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September 11, 2007

Shanghai Stocks and Hong Kong Stocks Are Converging

posted by MR WAVETHEORY at 9/11/2007 01:48:00 AM
I have a theory that stocks that are dual listed on the Hong Kong Stock Exchange and the Shanghai Stock Exchange will converge in price. That is because the P/E of the stocks listed in Shanghai are on average 2x the P/E of the dual listed stocks in Hong Kong. Today's market action proves it is starting to happen. The Shanghai stock index fell about 4.5% while the Hong Kong market fell 0.22%

^SSEC Shanghai Composite 5,113.97 -241.32 (-4.51%)
^HSI Hang Seng 23,946.27 -53.43 (-0.22%)

This is a unique example of free market economics at work. In a perfectly free market with no arbitrage opportunities, one would expect two geograpically similar markets like Shanghai and Hong Kong to trade at a similiar P/E. Today, they are not. Since Shanghai was a closed market, it traded at a significant premium. In economics this is the theory of segregated markets in action, where price premiums exist because investors in mainland China are unable to invest in the Hong Kong stock market. High demand and scarcity of stocks lead to higher prices in Shanghai. The convergence had to wait until the loosening of capital flow. That is happening now.

Ever since the Chinese government allowed mainland investors to invest in Hong Kong, Hong Kong stocks have been performing much stronger than Shanghai stocks. Some stocks I follow are Aluminum Corporation of China and China Eastern Airlines and China Southern Airlines. You can see that stocks like Chalco are demonstrating the rule of converging. Chalco rose today in Hong Kong even as their Shanghai listed counterparts tanked. That's because the Shanghai listed shares of Chalco Shanghai trade at a greater than 100% premium to Chalco Hong Kong. That is an enormous price premium that would not exist in arbitrage free markets. An investor in a free market would short Chalco Shanghai and buy Chalco Hong Kong - assuming no limits on shorting (which is of course not the case since shorting stocks is not allowed in Shanghai).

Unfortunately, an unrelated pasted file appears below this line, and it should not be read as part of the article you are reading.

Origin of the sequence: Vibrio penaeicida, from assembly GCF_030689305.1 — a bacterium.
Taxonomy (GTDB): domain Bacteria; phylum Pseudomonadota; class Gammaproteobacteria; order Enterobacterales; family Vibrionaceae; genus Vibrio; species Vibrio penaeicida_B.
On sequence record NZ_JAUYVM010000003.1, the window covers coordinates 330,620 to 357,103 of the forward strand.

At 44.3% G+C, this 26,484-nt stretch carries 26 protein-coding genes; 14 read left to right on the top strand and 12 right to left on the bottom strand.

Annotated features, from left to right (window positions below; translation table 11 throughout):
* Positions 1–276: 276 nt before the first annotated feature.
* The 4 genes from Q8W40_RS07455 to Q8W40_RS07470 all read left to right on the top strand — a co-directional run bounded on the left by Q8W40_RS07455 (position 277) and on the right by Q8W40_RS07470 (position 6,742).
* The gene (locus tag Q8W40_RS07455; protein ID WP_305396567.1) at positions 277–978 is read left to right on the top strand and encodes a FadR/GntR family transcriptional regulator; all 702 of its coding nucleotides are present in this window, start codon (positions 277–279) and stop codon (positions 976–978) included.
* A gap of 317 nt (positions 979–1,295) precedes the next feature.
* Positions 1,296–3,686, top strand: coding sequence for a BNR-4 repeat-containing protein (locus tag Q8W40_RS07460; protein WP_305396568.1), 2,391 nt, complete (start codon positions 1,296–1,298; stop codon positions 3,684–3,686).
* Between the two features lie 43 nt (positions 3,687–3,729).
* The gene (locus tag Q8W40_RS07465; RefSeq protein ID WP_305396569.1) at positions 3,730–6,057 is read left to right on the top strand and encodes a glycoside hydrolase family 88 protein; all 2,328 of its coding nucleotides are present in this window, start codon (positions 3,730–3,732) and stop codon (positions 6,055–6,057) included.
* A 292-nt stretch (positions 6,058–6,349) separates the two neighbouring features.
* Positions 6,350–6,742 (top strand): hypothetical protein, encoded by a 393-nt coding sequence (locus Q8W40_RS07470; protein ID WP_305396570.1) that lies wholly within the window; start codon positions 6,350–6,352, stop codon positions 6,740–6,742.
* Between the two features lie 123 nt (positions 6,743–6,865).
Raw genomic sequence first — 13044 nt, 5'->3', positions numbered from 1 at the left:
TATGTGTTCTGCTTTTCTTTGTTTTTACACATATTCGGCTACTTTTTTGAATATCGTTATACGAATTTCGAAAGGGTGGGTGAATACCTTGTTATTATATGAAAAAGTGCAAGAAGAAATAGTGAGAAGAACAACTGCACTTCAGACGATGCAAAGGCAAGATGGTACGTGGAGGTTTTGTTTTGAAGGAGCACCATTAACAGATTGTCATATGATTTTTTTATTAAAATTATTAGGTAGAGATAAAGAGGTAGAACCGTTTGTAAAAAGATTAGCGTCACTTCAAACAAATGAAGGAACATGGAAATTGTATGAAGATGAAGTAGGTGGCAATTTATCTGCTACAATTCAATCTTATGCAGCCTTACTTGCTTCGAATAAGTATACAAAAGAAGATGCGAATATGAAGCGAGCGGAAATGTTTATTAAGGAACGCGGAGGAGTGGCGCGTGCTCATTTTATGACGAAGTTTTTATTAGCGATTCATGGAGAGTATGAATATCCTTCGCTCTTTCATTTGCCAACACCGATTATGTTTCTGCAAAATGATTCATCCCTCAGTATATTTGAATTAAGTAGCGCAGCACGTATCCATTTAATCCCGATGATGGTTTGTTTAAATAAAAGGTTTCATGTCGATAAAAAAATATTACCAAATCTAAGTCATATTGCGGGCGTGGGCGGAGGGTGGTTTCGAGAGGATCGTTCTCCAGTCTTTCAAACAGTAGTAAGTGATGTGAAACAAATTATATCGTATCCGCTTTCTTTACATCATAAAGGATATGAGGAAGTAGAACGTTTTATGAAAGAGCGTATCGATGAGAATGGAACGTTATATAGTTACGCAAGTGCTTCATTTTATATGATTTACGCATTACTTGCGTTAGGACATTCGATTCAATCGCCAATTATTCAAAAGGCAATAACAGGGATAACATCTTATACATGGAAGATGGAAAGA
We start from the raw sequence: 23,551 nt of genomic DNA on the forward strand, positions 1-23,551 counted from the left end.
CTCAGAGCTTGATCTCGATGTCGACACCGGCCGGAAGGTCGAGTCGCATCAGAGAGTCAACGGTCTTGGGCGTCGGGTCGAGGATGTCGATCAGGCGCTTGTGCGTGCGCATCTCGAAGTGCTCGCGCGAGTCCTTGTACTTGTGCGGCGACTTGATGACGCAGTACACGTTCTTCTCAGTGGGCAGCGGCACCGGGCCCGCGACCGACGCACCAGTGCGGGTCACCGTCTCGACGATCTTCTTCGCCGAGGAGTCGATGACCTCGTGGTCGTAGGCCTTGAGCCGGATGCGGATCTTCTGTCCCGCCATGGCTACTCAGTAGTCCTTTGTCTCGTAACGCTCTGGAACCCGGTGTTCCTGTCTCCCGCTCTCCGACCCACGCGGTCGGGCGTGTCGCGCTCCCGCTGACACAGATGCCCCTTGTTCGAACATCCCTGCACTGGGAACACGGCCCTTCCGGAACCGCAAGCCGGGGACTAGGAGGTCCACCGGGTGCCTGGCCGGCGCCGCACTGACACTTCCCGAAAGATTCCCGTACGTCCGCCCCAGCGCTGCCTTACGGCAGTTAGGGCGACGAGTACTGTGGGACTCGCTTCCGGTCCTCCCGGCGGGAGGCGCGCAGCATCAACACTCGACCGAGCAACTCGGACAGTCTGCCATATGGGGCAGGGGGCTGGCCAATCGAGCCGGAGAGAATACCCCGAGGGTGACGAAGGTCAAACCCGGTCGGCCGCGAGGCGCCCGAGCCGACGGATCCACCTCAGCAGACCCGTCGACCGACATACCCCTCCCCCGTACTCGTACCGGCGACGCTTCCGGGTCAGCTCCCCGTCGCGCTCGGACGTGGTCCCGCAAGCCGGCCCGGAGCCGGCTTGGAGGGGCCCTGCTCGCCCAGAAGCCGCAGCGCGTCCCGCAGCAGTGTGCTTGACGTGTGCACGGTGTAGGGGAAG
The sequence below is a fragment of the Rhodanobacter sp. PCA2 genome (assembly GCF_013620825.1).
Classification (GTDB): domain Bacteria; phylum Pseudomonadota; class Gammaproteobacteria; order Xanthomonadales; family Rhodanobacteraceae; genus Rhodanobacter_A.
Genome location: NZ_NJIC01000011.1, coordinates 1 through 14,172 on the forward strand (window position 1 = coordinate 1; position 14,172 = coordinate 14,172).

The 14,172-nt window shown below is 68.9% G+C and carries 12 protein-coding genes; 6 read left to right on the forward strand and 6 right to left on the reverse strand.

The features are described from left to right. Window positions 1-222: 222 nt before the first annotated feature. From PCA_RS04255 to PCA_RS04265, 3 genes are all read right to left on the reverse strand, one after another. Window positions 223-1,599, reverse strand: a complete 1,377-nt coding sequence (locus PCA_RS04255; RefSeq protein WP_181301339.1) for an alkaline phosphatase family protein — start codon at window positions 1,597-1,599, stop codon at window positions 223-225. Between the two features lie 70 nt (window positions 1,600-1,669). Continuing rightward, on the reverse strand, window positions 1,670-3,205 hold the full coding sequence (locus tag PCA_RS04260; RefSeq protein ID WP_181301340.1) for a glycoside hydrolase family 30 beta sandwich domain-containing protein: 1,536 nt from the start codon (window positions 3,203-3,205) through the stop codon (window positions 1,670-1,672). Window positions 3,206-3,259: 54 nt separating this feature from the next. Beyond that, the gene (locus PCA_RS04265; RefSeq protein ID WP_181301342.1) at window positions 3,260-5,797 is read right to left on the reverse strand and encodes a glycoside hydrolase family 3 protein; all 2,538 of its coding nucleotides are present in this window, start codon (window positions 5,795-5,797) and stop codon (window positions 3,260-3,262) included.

The chart below shows that Aluminum Corporation of China Limited aka Chalco rose 5.55% in Hong Kong while the Shanghai shares fell 0.44%
Hong Kong (2600.HK) 20.35 +1.07 (+5.55%)
Shanghai (601600.SS) 47.01 -.21 (-.44%)


Chalco is not the only stock that is starting to converge in price with its Shanghai counterpart. China Eastern Airlines fell in both Shanghai and Hong Kong but fell more in Shanghai than in Hong Kong. That is the expected price action based on the theory of arbitrage free conditions in perfectly efficient markets. The charts below show the price action.

China Eastern Airlines
Hong Kong (0670.HK) 6.68 -.04 (-.60%)
Shanghai (600115.SS) 16.74 -0.28 (-1.65%)

The market is not perfectly efficient yet. You can see in the charts below that China Southern Airlines rose more in Shanghai than in Hong Kong. That is not expected behavior. One would have expected the opposite.

China Southern Airlines Limited
Hong Kong (1055.HK) 10.22 +0.16 (+1.59%)
Shanghai (600029.SS) 23.25 +0.97 (+4.35%)

I will be the first to admit that this is a very exciting time in the development of the Chinese stock market. The adoption of market based policies is taking hold every day as seen from the convergence of the prices of stocks listed on the "free market" of Hong Kong and the "insulated market" of Shanghai. History is being made. It will be painful for Shanghai listed stocks and it will be positive for Hong Kong listed stocks which have been neglected. The removal of market inefficiencies is the cost of moving to a free market, and it will be the first real lesson for mainland Chinese investors who have tasted the sweetness of pure profits up until now. Investors will learn that not only can markets bring tremendous profits when they go up, but they can also bring devastating losses when they fall.

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